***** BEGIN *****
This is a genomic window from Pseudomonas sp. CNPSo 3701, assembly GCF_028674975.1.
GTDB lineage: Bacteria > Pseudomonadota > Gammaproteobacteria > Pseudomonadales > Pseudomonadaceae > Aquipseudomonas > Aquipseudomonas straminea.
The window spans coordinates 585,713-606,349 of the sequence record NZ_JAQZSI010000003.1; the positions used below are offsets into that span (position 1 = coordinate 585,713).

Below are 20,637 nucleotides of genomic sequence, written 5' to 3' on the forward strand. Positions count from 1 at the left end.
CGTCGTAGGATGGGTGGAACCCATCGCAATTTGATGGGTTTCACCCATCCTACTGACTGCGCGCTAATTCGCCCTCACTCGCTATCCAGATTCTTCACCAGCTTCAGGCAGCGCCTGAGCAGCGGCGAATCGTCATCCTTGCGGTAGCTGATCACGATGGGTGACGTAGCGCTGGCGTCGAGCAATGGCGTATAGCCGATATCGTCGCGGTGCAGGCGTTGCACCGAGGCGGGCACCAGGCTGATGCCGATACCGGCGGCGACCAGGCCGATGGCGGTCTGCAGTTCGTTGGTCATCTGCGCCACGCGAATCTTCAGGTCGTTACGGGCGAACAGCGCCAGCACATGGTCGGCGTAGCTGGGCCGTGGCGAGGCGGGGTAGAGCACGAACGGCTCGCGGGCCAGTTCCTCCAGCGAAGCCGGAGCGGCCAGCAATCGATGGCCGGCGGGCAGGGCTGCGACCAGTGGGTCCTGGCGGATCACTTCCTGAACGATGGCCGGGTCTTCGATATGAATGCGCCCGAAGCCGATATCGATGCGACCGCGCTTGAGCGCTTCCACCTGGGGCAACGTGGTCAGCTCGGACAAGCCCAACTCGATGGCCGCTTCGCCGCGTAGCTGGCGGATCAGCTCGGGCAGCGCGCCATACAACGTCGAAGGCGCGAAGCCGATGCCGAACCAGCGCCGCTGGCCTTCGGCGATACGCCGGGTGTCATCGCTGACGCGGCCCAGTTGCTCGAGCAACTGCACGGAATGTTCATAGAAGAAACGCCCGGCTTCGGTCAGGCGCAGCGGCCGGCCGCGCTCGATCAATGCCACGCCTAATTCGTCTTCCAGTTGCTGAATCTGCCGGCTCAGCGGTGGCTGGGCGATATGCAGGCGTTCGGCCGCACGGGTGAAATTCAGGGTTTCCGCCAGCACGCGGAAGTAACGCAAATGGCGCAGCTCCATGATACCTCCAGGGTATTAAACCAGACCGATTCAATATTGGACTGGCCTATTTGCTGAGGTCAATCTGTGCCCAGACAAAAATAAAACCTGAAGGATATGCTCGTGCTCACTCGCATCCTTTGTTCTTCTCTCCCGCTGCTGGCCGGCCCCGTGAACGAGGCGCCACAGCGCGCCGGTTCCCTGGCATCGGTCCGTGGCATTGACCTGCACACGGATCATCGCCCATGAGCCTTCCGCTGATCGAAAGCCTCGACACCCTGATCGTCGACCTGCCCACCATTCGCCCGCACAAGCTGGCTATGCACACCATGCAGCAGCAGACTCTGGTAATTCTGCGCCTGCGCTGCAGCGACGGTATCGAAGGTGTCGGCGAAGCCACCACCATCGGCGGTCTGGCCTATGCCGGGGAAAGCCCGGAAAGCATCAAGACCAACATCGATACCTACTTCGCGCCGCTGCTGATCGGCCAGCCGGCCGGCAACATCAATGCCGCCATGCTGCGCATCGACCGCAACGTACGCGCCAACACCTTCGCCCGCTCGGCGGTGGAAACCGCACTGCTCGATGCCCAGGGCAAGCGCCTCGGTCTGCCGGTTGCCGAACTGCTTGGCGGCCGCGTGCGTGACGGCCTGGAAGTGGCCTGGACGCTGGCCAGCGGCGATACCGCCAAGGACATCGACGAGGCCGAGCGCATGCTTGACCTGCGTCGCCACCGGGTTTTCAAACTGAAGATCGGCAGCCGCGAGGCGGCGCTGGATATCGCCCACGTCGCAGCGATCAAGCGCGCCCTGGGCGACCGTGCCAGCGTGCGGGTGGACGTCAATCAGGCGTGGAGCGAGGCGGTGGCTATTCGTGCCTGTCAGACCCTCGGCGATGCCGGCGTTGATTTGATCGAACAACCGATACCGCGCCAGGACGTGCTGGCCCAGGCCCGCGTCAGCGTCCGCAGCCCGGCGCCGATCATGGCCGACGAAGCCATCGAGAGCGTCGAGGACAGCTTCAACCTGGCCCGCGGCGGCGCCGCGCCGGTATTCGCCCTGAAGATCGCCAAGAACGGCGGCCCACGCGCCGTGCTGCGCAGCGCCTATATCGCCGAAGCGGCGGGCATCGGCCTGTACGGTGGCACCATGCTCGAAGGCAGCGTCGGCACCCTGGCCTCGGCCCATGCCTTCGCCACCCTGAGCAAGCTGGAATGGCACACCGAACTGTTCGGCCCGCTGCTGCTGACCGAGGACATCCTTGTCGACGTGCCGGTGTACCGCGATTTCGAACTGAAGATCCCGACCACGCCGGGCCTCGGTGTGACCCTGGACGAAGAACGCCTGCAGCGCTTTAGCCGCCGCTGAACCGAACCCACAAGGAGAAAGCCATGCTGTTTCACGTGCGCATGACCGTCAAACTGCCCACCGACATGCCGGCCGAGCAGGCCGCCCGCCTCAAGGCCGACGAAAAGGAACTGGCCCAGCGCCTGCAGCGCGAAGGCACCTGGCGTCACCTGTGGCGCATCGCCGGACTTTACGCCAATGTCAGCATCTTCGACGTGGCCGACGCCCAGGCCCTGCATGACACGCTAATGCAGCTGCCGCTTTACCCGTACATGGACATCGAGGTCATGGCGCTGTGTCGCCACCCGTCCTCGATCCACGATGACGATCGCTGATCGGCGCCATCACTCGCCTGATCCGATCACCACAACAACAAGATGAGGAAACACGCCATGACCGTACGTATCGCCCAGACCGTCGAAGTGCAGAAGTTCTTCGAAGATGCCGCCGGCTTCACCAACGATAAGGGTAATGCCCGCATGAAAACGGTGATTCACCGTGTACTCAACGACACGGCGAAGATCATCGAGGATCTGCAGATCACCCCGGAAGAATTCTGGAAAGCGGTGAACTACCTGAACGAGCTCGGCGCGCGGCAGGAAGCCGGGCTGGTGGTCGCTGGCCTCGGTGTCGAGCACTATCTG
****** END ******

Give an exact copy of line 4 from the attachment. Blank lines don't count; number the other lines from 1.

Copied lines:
Below are 20,637 nucleotides of genomic sequence, written 5' to 3' on the forward strand. Positions count from 1 at the left end.